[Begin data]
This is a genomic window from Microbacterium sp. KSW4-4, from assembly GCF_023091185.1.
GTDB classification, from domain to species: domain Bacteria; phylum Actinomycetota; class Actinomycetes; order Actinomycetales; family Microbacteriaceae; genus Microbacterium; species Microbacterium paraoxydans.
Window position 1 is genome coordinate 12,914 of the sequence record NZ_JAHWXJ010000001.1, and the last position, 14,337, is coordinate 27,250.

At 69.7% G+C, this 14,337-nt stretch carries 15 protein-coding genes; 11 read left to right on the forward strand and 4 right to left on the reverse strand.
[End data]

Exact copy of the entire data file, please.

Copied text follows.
This is a genomic window from Microbacterium sp. KSW4-4, from assembly GCF_023091185.1.
GTDB classification, from domain to species: domain Bacteria; phylum Actinomycetota; class Actinomycetes; order Actinomycetales; family Microbacteriaceae; genus Microbacterium; species Microbacterium paraoxydans.
Window position 1 is genome coordinate 12,914 of the sequence record NZ_JAHWXJ010000001.1, and the last position, 14,337, is coordinate 27,250.

At 69.7% G+C, this 14,337-nt stretch carries 15 protein-coding genes; 11 read left to right on the forward strand and 4 right to left on the reverse strand.